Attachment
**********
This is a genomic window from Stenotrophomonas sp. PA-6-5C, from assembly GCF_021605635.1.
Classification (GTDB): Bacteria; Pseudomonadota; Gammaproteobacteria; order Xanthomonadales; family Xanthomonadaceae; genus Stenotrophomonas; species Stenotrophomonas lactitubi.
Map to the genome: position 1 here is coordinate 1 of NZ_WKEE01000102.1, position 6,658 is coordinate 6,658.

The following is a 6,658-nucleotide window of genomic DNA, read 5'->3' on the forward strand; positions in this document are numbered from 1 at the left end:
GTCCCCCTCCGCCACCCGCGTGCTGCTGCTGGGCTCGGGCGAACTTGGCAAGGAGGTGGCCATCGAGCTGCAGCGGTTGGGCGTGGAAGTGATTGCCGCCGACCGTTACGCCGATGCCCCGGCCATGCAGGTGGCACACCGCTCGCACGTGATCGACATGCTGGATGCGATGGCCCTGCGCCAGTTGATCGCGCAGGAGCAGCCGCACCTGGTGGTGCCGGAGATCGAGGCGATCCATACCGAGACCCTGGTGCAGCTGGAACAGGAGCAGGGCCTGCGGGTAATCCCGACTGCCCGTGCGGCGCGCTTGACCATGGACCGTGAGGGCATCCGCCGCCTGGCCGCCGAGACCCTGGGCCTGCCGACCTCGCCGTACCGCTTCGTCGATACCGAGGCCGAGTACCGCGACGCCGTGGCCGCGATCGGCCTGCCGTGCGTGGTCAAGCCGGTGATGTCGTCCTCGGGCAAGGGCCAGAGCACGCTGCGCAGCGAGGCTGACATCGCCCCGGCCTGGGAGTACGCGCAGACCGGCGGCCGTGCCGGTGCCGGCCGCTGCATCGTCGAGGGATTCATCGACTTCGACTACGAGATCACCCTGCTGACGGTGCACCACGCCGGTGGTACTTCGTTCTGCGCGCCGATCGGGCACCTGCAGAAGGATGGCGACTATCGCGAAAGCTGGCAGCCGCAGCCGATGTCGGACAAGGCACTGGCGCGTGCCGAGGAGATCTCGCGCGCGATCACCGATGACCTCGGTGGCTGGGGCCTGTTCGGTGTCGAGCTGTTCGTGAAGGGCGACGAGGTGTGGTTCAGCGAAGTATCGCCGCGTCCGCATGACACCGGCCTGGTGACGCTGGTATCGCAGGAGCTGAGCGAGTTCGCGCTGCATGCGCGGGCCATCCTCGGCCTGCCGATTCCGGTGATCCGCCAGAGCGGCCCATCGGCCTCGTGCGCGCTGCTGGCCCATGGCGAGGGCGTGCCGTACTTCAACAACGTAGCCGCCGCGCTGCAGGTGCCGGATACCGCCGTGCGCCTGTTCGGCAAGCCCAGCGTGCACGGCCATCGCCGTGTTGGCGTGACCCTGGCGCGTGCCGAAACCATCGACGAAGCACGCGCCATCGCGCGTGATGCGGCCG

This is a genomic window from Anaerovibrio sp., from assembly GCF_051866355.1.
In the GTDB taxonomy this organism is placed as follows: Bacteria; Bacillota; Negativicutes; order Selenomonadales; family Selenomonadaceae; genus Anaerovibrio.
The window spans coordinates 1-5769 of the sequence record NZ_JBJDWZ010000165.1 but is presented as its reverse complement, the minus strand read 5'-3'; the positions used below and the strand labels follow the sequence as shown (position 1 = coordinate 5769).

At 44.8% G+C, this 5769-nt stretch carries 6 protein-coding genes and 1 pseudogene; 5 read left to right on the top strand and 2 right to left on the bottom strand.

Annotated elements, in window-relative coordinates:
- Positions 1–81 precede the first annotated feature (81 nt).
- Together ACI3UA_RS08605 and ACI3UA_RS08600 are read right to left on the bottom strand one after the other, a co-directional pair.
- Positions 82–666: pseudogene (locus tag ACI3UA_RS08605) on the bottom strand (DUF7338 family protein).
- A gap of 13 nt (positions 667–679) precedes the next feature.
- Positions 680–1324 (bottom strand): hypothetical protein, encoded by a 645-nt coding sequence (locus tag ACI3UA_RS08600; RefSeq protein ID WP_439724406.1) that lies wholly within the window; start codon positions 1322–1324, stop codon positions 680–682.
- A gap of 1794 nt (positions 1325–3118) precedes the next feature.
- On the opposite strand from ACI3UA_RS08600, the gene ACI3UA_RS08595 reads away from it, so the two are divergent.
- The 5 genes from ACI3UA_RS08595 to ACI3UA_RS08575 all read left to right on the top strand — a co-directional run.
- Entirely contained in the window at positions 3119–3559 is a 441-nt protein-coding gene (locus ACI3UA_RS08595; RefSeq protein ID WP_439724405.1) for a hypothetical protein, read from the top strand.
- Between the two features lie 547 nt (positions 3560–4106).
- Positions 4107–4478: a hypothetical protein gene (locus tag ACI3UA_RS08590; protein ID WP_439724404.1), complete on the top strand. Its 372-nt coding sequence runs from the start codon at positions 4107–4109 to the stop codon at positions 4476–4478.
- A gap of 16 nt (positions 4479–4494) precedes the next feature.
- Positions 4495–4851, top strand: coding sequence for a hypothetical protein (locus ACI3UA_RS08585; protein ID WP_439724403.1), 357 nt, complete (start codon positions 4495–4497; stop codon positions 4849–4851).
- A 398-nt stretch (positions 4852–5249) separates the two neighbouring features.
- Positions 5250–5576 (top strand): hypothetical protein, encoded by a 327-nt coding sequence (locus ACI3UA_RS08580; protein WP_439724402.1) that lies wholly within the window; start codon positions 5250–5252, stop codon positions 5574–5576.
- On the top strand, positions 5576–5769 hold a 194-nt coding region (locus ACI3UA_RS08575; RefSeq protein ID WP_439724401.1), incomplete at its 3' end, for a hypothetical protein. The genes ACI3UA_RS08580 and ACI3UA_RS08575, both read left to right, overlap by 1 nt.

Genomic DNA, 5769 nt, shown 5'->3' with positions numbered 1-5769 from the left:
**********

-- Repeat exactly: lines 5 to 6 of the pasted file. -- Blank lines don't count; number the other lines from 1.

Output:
GTCCCCCTCCGCCACCCGCGTGCTGCTGCTGGGCTCGGGCGAACTTGGCAAGGAGGTGGCCATCGAGCTGCAGCGGTTGGGCGTGGAAGTGATTGCCGCCGACCGTTACGCCGATGCCCCGGCCATGCAGGTGGCACACCGCTCGCACGTGATCGACATGCTGGATGCGATGGCCCTGCGCCAGTTGATCGCGCAGGAGCAGCCGCACCTGGTGGTGCCGGAGATCGAGGCGATCCATACCGAGACCCTGGTGCAGCTGGAACAGGAGCAGGGCCTGCGGGTAATCCCGACTGCCCGTGCGGCGCGCTTGACCATGGACCGTGAGGGCATCCGCCGCCTGGCCGCCGAGACCCTGGGCCTGCCGACCTCGCCGTACCGCTTCGTCGATACCGAGGCCGAGTACCGCGACGCCGTGGCCGCGATCGGCCTGCCGTGCGTGGTCAAGCCGGTGATGTCGTCCTCGGGCAAGGGCCAGAGCACGCTGCGCAGCGAGGCTGACATCGCCCCGGCCTGGGAGTACGCGCAGACCGGCGGCCGTGCCGGTGCCGGCCGCTGCATCGTCGAGGGATTCATCGACTTCGACTACGAGATCACCCTGCTGACGGTGCACCACGCCGGTGGTACTTCGTTCTGCGCGCCGATCGGGCACCTGCAGAAGGATGGCGACTATCGCGAAAGCTGGCAGCCGCAGCCGATGTCGGACAAGGCACTGGCGCGTGCCGAGGAGATCTCGCGCGCGATCACCGATGACCTCGGTGGCTGGGGCCTGTTCGGTGTCGAGCTGTTCGTGAAGGGCGACGAGGTGTGGTTCAGCGAAGTATCGCCGCGTCCGCATGACACCGGCCTGGTGACGCTGGTATCGCAGGAGCTGAGCGAGTTCGCGCTGCATGCGCGGGCCATCCTCGGCCTGCCGATTCCGGTGATCCGCCAGAGCGGCCCATCGGCCTCGTGCGCGCTGCTGGCCCATGGCGAGGGCGTGCCGTACTTCAACAACGTAGCCGCCGCGCTGCAGGTGCCGGATACCGCCGTGCGCCTGTTCGGCAAGCCCAGCGTGCACGGCCATCGCCGTGTTGGCGTGACCCTGGCGCGTGCCGAAACCATCGACGAAGCACGCGCCATCGCGCGTGATGCGGCCG

This is a genomic window from Anaerovibrio sp., from assembly GCF_051866355.1.